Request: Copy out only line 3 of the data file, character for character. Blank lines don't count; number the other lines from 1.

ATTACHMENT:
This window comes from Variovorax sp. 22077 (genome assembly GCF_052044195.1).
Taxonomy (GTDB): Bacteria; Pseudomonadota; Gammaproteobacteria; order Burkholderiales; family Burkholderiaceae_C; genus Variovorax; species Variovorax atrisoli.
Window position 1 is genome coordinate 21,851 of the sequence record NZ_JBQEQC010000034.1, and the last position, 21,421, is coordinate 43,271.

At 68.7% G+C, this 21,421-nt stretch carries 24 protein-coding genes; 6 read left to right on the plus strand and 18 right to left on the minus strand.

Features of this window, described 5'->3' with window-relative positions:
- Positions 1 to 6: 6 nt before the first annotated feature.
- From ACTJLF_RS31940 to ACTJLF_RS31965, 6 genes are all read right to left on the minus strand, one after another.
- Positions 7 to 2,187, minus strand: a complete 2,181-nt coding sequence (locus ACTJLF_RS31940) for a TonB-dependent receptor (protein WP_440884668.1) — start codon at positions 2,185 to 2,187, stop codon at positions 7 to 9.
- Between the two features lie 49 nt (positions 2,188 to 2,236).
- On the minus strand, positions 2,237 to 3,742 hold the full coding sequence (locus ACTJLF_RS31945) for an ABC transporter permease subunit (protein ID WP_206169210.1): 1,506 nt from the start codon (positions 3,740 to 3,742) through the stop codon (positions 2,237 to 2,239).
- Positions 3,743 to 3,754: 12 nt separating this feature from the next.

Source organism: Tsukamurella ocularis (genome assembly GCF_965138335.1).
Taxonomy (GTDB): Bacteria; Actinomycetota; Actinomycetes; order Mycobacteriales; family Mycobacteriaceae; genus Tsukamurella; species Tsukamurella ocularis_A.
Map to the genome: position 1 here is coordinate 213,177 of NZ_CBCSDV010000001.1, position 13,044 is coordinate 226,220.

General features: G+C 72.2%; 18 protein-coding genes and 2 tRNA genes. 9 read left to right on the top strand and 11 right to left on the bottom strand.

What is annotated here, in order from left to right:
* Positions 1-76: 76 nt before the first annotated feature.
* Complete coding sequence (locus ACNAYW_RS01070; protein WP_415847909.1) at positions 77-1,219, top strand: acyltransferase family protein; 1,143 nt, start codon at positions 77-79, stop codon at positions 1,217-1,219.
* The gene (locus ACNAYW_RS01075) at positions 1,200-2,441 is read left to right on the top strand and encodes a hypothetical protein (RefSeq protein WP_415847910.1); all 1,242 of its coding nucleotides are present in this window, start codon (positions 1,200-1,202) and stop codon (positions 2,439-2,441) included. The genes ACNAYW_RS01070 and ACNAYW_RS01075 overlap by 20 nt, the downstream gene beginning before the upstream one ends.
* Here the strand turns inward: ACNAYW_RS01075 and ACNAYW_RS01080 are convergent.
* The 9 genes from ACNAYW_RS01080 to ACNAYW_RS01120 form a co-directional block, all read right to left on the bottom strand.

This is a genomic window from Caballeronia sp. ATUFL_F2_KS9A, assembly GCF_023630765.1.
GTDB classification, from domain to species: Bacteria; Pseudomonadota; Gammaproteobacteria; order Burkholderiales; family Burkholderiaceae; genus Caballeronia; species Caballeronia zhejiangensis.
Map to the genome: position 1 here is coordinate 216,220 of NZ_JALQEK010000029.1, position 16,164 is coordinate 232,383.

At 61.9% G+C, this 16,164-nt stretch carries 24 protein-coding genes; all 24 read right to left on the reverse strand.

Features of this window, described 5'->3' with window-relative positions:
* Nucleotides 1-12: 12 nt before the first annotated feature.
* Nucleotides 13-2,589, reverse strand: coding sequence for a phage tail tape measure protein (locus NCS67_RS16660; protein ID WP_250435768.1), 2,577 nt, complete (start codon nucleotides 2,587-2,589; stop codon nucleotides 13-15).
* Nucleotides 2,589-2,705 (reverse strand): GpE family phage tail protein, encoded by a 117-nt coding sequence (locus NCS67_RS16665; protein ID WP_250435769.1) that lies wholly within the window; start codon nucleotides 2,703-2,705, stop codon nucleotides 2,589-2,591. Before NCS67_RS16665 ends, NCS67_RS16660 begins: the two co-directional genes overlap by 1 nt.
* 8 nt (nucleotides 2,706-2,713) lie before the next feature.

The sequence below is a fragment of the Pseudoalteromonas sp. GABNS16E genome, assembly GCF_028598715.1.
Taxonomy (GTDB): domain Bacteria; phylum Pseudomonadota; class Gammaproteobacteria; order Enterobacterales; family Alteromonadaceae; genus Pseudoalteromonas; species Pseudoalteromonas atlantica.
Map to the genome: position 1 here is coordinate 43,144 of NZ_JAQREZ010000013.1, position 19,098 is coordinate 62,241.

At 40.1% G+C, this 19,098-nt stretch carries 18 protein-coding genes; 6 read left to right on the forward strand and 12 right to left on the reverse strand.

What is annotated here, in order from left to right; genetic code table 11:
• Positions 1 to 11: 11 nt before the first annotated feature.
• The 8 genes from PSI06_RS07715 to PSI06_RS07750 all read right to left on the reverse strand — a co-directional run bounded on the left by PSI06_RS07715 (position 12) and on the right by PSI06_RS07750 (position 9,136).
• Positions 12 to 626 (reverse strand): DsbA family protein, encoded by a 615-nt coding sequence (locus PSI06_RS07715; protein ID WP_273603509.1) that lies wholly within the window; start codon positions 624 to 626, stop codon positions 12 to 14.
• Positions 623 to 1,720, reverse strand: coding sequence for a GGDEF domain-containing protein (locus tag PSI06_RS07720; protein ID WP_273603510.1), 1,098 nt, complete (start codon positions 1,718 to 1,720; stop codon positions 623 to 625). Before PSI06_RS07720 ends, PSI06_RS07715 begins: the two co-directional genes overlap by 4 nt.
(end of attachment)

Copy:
Window position 1 is genome coordinate 21,851 of the sequence record NZ_JBQEQC010000034.1, and the last position, 21,421, is coordinate 43,271.